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By Laura Moretz

WINSTON-SALEM, N.C. — The Winston-Salem State University Foundation is leading an aggressive capital campaign to support one of the fastest-growing universities in North Carolina.

Its goal of $35 million is double the current university and foundation endowments, which are merged for investment purposes and are currently worth $17 million.

When its public phase is launched this fall, the campaign should have pledges of $18 million, up from $12.4 million now, says Michelle Cook, the foundation’s executive director.

Since Harold Martin became chancellor in 2000, enrollment has increased 74 percent and the university has completed several building projects, including a computer-science center that opened in 2003.

The University of North Carolina system has targeted the school as one of seven in the system earmarked for fast growth.

WSSU has undertaken initiatives such as an accelerated 13-month program to accredit registered nurses.

The school’s nursing program is its largest, followed by business, mass communication and education.

WSSU also has renewed its effort to tell its story in Winston-Salem and throughout the state.

“We’re seeing needs evolve in the community that we can address,” Cook says.

Alumni are responding with increased support, she says.

In 2000, only 200 alumni were giving to the university, compared to 1,000 now, or 12 percent of alumni.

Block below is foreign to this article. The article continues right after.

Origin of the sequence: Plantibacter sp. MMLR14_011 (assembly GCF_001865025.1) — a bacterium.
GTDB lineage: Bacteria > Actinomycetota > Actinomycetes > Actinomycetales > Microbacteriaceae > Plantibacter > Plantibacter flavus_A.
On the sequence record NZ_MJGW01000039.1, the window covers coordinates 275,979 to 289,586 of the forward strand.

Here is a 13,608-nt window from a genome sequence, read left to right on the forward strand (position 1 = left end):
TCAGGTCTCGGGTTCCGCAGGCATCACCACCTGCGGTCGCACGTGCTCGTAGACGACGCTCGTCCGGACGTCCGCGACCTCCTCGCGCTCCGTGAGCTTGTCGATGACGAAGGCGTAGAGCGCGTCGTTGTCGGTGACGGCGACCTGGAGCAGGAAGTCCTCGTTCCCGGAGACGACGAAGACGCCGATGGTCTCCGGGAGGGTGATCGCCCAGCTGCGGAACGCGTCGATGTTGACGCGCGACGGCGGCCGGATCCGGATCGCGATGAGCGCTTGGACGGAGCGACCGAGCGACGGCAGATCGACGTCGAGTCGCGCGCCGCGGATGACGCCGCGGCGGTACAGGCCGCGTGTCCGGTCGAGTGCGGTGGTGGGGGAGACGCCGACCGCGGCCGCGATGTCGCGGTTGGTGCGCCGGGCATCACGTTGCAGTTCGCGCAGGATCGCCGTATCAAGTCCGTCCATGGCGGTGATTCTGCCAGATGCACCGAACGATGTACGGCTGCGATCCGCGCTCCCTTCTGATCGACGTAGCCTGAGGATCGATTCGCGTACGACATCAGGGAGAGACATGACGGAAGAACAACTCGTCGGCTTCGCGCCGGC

“If you look at alumni support at historically black colleges and universities, that’s not bad,” Cook says. “Our strategy is to reconnect with alumni. Harold is crisscrossing the state.”

The university is also targeting out-of-state alumni.

“We’re telling alumni that it was here for you,” Cook says. “Make sure it’s here for those coming after you.”

The capital campaign’s focus is to ensure the university’s future.

“We could spend $35 million now,” says Cook, who came to the foundation in 2003 to lead the capital campaign. “But 70 percent of the campaign will go to endowment for the long haul.”

Of the $35 million:

* $14 million will endow academic scholarships

* $10.5 million will endow professorships

* $7 million will pay for strategic initiatives

* $2.1 million will endow athletic scholarships and pay for athletic facilities

* $1.4 million will be unrestricted

Money raised for endowed professorships will be matched dollar-for-dollar by the UNC system’s Distinguished Professors Endowment Trust Fund.

Ordinarily, the trust fund awards a two-to-one match for endowed professorships in the system, but the trust fund boosts its match for schools targeted for rapid growth.

The foundation launched a Heritage Society in 2002 for donors who pledge gifts of $10,000 or more.

Those gifts can include insurance policies, charitable remainder trusts, real estate or bequests.

The society has 28 members and inducted six more in May.

Alumni have pledged to raise $1.892 million, recognizing the university’s founding, 1892, while faculty and staff have pledged $500,000.

The foundation’s board has an entrepreneurial bent that has led to projects such as privatized housing for students.

In August 2002, Rams Commons opened with 448 beds for students, financed by $17.6 million in bonds.

The board refinanced those bonds and increased the amount to $36 million to build Gleason Hairston Terrace. The new student housing will open this fall with 400 beds.

“It’s a creative way for the school to get more housing,” says Cook. “It’s provided a great source of revenue for the university.” The revenue has increased the number of scholarships available and supported technology acquisitions, she says.

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